O. Fitzgerald1. 1Rheumatology, St Vincent’s University Hospital, Dublin, Ireland Abstract: Psoriatic Arthritis (PsA) is a complex multisystem disease with involvement of synovial structures, entheseal sites, spine, and skin and nails all common features. The extended clinical phenotype has recently received some attention with obesity, hypertension, Type 2 Diabetes Mellitus, hypercholesterolemia and metabolic syndrome all found more frequently in PsA as compared to controls. An excess of cardiovascular-related events including early mortality is a likely consequence.  Radiographic change is also heterogeneous with features including erosive disease and osteolysis and also new bone formation, sacroiliitis and ankylosis. Disease activity measures in PsA have either focused on joint or skin disease or have been borrowed from rheumatoid arthritis. The Psoriatic Arthritis Response Criteria (PsARC) was developed as a specific PsA response measure but the measure is dichotomous and poorly discriminates responders from placebo. More recently, a number of composite disease activity measures have been proposed. These measures are designed to capture disease activity across all of the involved domains; as not all domains are active in all individuals with PsA and as there may be a differential treatment response, ideally it should also be possible to access disease activity and response in individual domains as well. The individual composite measures and their relative performance in clinical trial data to date will be presented and discussed. Measuring disease severity may well relate to disease activity but this is yet to be clearly demonstrated. There would be little argument with the statement that patients with the arthritis mutilans phenotype have severe disease but there are many patients with polyarticular disease and high inflammatory markers who do not develop this severe phenotype. Severe disease whether it is defined on the basis of radiographic change, severe skin/nail disease, some of the cardiovascular risk factors such as presence of the metabolic syndrome or even some composite score requires further study in order to identify as early as possible risk factors which predict its development. Some recent results based on analysis of detailed clinical and genetic data will be presented. If risk factors are modifiable or if early treatment intervention for patients with potentially severe disease can bring about a change in outcome, then some progress for PsA patients will have been made. Disclosure of Interest: O. Fitzgerald Grant/research support from: Pfizer, Abbott, BMS, Roche, Merck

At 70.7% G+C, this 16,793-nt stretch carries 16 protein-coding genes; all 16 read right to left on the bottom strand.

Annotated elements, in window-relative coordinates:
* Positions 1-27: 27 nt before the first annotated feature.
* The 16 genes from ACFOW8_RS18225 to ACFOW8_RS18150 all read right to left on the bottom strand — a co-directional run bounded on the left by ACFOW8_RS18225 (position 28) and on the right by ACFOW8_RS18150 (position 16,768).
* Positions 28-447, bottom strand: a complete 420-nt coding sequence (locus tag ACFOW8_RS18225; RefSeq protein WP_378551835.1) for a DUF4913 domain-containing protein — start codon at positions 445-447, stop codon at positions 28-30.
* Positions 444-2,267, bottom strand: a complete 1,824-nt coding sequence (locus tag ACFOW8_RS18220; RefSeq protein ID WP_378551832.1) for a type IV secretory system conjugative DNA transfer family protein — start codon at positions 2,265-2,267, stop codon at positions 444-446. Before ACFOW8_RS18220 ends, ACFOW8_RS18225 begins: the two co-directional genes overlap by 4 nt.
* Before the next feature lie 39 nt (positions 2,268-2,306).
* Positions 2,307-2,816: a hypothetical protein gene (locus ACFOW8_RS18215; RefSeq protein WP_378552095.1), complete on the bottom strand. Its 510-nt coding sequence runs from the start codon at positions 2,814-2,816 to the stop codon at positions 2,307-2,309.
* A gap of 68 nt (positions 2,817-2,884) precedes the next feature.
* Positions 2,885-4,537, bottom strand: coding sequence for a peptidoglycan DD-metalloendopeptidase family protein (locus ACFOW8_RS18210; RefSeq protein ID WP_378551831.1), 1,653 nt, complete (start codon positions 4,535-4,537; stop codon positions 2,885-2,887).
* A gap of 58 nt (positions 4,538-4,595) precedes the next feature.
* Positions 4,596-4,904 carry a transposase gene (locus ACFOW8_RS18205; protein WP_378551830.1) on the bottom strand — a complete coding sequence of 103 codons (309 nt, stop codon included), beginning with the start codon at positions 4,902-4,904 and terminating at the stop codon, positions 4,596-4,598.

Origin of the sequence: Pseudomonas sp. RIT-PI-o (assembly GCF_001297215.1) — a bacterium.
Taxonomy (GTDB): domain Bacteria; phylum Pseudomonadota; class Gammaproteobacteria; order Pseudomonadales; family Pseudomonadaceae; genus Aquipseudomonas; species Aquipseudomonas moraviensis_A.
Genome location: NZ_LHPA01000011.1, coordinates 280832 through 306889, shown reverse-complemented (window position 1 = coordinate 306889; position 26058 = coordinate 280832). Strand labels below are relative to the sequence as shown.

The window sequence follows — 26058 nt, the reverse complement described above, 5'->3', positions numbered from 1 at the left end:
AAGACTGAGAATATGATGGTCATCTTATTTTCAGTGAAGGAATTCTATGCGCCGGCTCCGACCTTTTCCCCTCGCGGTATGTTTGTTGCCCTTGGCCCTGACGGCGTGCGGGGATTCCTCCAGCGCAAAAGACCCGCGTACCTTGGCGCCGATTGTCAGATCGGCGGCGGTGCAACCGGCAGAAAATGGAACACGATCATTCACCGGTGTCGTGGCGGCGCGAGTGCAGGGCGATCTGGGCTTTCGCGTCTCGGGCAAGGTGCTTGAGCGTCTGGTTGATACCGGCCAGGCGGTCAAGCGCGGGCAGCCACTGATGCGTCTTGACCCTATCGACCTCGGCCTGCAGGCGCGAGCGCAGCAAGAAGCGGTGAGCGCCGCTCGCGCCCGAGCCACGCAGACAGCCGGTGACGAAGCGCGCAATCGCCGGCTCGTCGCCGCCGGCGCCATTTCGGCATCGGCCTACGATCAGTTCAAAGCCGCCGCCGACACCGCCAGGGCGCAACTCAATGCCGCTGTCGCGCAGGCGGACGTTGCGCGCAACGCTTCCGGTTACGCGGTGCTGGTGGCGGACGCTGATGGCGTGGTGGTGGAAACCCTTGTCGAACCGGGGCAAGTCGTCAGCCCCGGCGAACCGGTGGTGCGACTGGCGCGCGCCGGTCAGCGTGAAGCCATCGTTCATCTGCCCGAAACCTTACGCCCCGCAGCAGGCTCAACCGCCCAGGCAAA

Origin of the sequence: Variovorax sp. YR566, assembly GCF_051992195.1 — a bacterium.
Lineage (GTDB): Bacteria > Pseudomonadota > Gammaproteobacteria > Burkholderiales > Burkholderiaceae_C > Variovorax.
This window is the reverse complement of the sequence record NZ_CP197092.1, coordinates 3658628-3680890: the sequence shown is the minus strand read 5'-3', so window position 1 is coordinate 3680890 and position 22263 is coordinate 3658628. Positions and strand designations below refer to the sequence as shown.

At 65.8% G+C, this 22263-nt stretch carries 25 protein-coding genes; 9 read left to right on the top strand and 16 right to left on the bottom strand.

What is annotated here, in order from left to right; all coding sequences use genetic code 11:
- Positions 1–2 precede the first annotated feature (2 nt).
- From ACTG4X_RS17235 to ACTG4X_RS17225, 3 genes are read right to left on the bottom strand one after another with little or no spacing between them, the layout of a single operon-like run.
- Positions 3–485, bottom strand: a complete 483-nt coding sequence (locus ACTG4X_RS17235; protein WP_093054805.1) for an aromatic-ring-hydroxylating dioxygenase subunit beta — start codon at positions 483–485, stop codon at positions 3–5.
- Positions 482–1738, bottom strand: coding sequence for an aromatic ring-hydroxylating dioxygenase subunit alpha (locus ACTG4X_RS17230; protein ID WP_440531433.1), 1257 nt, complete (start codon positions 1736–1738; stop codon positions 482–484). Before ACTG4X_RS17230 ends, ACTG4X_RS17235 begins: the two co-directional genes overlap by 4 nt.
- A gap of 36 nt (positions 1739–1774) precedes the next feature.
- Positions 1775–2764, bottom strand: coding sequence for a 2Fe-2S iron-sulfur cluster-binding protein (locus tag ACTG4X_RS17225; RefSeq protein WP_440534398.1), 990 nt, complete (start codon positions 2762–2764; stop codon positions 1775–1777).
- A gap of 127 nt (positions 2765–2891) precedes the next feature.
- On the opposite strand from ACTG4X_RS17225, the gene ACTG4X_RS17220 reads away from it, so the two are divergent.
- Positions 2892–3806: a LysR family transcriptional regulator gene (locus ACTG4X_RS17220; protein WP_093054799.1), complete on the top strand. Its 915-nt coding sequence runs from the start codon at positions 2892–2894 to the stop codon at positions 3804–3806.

P. Helliwell1. 1University of Leeds, Keighley, United Kingdom Abstract: Psoriatic arthritis is a multifaceted disease and it provides a challenge to outcome methodologists. A number of measures have been used to define remission in PsA but they have been mostly articular. Composite measures of disease activity and low disease states are now emerging but further work is required to assess the implication of achieving these goals and in developing cost-effective treatment strategies to achieve them. Disclosure of Interest: None Declared Wednesday, 12 June 2013

Chronic gout: imaging, diagnosis, treatment__ SP0006


B. Manger1. 1 Medizinische Klinik 3, Erlangen, Germany Abstract: The first human to see monosodium urate (MSU) crystals in his newly invented microscope was the Dutch researcher Antoni van Leeuwenhoek in 1679. Since then, the gold standard to establish the diagnosis of gout arthritis is the detection of these crystals, phagocytosed by leukocytes contained in the synovial fluid of an inflamed joint. However, various obstacles may interfere with arthrocentesis individual cases: (i) Gout patients frequently carry a high cardiovascular risk and are on anticoagulant therapy or they do not consent to an invasive procedure due to the extreme pain level of their condition. (ii) In addition, diffuse soft tissue swelling without clearly detectable

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SP0001 Finding your Way Around Eular Hot Tips for a Successful Conference P. Cornell Ann Rheum Dis 2013 72: A2

doi: 10.1136/annrheumdis-2013-eular.1 Updated information and services can be found at:

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Abstracts of the Annual European Congress of Rheumatology EULAR. June 12-15, 2013. Madrid, Spain.